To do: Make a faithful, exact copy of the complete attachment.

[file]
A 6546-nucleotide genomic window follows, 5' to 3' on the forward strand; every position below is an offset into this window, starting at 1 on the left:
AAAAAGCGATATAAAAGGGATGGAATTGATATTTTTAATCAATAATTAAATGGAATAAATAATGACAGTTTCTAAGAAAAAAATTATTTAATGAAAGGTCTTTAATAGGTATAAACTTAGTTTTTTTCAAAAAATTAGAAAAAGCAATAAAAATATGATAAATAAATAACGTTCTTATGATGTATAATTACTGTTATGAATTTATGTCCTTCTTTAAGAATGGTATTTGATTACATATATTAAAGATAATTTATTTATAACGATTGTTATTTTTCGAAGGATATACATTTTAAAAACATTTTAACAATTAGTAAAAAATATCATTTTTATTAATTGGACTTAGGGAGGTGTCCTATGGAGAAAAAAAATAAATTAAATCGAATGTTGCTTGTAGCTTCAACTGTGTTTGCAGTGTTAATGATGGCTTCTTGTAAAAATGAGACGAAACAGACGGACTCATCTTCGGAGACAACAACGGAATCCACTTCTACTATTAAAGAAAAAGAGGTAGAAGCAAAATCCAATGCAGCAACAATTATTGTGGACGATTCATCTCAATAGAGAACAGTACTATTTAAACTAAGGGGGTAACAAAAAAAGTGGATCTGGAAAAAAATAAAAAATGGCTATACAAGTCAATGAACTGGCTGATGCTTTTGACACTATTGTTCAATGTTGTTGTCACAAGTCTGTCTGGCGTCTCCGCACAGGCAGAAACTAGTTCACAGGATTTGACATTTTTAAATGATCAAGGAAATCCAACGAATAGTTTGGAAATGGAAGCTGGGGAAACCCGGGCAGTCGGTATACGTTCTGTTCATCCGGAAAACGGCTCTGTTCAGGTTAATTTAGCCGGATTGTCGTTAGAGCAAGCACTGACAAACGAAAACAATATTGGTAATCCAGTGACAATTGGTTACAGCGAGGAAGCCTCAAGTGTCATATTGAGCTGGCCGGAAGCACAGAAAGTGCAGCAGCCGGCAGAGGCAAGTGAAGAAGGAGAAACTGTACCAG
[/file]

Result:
A 6546-nucleotide genomic window follows, 5' to 3' on the forward strand; every position below is an offset into this window, starting at 1 on the left:
AAAAAGCGATATAAAAGGGATGGAATTGATATTTTTAATCAATAATTAAATGGAATAAATAATGACAGTTTCTAAGAAAAAAATTATTTAATGAAAGGTCTTTAATAGGTATAAACTTAGTTTTTTTCAAAAAATTAGAAAAAGCAATAAAAATATGATAAATAAATAACGTTCTTATGATGTATAATTACTGTTATGAATTTATGTCCTTCTTTAAGAATGGTATTTGATTACATATATTAAAGATAATTTATTTATAACGATTGTTATTTTTCGAAGGATATACATTTTAAAAACATTTTAACAATTAGTAAAAAATATCATTTTTATTAATTGGACTTAGGGAGGTGTCCTATGGAGAAAAAAAATAAATTAAATCGAATGTTGCTTGTAGCTTCAACTGTGTTTGCAGTGTTAATGATGGCTTCTTGTAAAAATGAGACGAAACAGACGGACTCATCTTCGGAGACAACAACGGAATCCACTTCTACTATTAAAGAAAAAGAGGTAGAAGCAAAATCCAATGCAGCAACAATTATTGTGGACGATTCATCTCAATAGAGAACAGTACTATTTAAACTAAGGGGGTAACAAAAAAAGTGGATCTGGAAAAAAATAAAAAATGGCTATACAAGTCAATGAACTGGCTGATGCTTTTGACACTATTGTTCAATGTTGTTGTCACAAGTCTGTCTGGCGTCTCCGCACAGGCAGAAACTAGTTCACAGGATTTGACATTTTTAAATGATCAAGGAAATCCAACGAATAGTTTGGAAATGGAAGCTGGGGAAACCCGGGCAGTCGGTATACGTTCTGTTCATCCGGAAAACGGCTCTGTTCAGGTTAATTTAGCCGGATTGTCGTTAGAGCAAGCACTGACAAACGAAAACAATATTGGTAATCCAGTGACAATTGGTTACAGCGAGGAAGCCTCAAGTGTCATATTGAGCTGGCCGGAAGCACAGAAAGTGCAGCAGCCGGCAGAGGCAAGTGAAGAAGGAGAAACTGTACCAG